7 Strategic Priority Areas for new Telecoms Business Models
In the last 12 months the fundamental question related to the ‘2-sided’ telecoms market opportunity has changed from “what is it?” to “how do we do it?” A new report describes the key priority areas.
The 2-Sided telecoms business model theory has been now been articulated thoroughly (see “The 2-Sided Telecoms Market Opportunity” report), and the theoretical growth opportunity largely accepted by senior strategists, as evidenced by the vote at the November 2008 Telco 2.0TM Executive Brainstorm and again at the May 2009 event in Nice, South of France.
The key focus of debate is now on ‘how to move forward?’ Based on the output from the May brainstorm (a gathering of over 200 senior strategists from the telecoms, media and technology sectors) the Telco 2.0 Initiative has released a new ‘Executive Briefing’ report that describes the key areas to focus on, the priorities within them and the key next steps required (short term and longer term).
The following is an extract describing some of the key strategic issues.
Can telcos develop a successful platform strategy?
In Nice, almost half (48%) of the respondents agreed that it will be possible, but very challenging for telcos to develop a successful platform strategy, owing to the need for the industry to agree appropriate standards and develop new skills. However, one in five were more optimistic, agreeing that “operators have to do this and are in a unique position to seize the opportunity and add value to the wider digital economy.” While the remaining 32% felt that “the retail and wholesale businesses are fundamentally in conflict and service providers will be unwilling to move from a one-sided to two-sided market.”
The Telco 2.0 team’s view is that the way forward is to understand and specify an end-to-end commercial framework for telcos within the two-sided ecosystem. The diagram below summarises this at a high level.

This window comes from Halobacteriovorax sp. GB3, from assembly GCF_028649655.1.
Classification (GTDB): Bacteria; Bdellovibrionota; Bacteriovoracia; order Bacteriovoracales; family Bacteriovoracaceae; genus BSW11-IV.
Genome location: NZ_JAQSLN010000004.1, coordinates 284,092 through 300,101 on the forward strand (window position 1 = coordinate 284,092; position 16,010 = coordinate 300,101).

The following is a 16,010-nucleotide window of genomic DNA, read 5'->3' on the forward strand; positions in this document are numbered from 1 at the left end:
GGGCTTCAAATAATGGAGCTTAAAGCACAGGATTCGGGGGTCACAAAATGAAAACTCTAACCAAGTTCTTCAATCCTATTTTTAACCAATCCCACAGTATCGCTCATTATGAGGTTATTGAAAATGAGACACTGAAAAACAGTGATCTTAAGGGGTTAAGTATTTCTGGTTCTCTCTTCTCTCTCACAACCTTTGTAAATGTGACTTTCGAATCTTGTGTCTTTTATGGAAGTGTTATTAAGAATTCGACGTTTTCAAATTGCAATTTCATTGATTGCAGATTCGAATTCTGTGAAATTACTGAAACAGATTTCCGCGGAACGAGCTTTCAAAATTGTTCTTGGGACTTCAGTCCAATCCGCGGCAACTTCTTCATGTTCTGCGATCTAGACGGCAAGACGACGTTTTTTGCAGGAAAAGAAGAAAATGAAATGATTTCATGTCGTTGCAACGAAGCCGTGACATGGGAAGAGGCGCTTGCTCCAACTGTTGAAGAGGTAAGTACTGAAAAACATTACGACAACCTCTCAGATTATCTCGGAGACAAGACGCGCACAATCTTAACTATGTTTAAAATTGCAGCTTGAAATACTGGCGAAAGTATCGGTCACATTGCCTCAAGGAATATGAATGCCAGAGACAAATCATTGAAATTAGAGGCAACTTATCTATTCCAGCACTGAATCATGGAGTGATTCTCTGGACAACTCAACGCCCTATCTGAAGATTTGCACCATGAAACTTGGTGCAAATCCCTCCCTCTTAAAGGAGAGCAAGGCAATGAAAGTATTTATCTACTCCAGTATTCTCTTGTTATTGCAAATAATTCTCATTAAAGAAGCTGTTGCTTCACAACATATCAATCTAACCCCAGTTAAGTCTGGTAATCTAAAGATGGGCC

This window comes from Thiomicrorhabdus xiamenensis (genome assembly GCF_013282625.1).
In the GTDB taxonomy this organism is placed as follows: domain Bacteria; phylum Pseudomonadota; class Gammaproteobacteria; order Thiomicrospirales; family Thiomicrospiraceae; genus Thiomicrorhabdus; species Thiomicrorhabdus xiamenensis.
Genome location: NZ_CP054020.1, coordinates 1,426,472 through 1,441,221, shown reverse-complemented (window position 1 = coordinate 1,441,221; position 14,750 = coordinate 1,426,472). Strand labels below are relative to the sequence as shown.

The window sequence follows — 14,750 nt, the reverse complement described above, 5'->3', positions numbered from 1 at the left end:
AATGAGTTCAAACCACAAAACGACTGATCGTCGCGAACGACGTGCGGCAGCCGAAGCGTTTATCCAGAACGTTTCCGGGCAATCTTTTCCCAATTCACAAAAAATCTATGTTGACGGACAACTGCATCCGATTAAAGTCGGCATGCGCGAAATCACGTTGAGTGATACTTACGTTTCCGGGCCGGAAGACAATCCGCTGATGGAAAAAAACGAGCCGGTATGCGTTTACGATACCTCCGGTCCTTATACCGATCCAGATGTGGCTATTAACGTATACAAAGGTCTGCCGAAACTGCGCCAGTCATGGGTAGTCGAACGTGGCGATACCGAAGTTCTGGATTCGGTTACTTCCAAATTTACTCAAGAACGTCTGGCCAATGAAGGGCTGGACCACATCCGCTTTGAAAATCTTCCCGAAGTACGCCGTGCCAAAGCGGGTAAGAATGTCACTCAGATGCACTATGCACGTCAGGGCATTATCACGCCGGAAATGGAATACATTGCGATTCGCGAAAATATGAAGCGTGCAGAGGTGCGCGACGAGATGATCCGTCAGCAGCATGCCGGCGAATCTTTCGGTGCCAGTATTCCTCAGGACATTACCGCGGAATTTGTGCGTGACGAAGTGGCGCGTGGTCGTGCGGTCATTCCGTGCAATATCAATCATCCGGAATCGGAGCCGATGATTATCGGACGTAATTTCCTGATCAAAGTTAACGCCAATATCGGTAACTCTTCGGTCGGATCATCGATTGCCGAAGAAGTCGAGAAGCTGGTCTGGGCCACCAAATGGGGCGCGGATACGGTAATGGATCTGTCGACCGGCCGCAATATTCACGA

The brainstorming sessions in Nice focused on 7 important aspects of building a two-sided platform strategy:
- 1.Open APIs –how to open telco networks to reduce access and/or transaction costs for other retailers.
- 2.Retail Services 2.0 – how telcos can provide both their own retail services and the B2B platform services that will enable other retailers to sell products and services successfully through their networks.
- 3.Devices 2.0 – how telcos need to access more of the intelligence in devices and exploit it for their own retail services and two-sided business model strategies.
- 4.Enterprise Services 2.0 – how telcos’ assets can be used to remove or reduce the barriers other service providers face in interacting with end users.
- 5.Content (esp. Video) Distribution 2.0 – how telcos are in a position to make money by helping to restore rational behaviour to the market
- 6.Technical Architecture 2.0– how telcos need to be able to easily access a key untapped asset - customer data
- 7.Piloting 2.0 – how to succeed and learn quickly.
The key issues and action points in each of these areas are described in the Executive Briefing Report, including an analysis of how current industry initiatives (e.g.s GSMA, TMF, NGMN, MMA, OMTP, OMA initiatives) map against the schematic architecture above.
Big things to focus on
In terms of strategic industry-wide issues to focus on, the delegates in Nice were asked to choose their top two priorities for the year ahead from a list of options. Below are the results of that vote:
Source: 6th Telco 2.0TM Brainstorm, Nice, May 2009
Collaboration between service providers, understanding the needs of upstream industries and end-users garnered are absolutely key to the creation of the two-sided business models:
- Collaboration is necessary to create new markets for upstream and downstream customers. This is because an application that addresses only a proportion of customers belonging to only one network is significantly less likely to be attractive and successful than one that can be used by or address anyone (e.g. the impact of SMS interoperability on usage).
- Understanding the needs of “upstream” industries is critical – to understand their value chains and the pain points that new services can valuably address. This requires insight which is outside of the most traditional Telco’s expertise – deep into the processes of other business that are not necessarily obviously related to communications.
- The needs of end-users are always important in service design, but in this instance there are two further twists. First, the needs again are not purely about communication and some are therefore outside of the traditional Telco world view. Second, some complex issues of security and privacy can be invoked by new uses of customer data, e.g.s Google Street View, Phorm. These issues can be addressed but not without clear understanding of the users’ needs and wishes and a product / service design that addresses these needs effectively.
To read the full 40 page report which includes:-
- A description of the key priority actions in each of the 7 focus areas
- Summarised analysis of the key points and debate in each focus area
- How this relates to 2-Sided Telecoms Business Model theory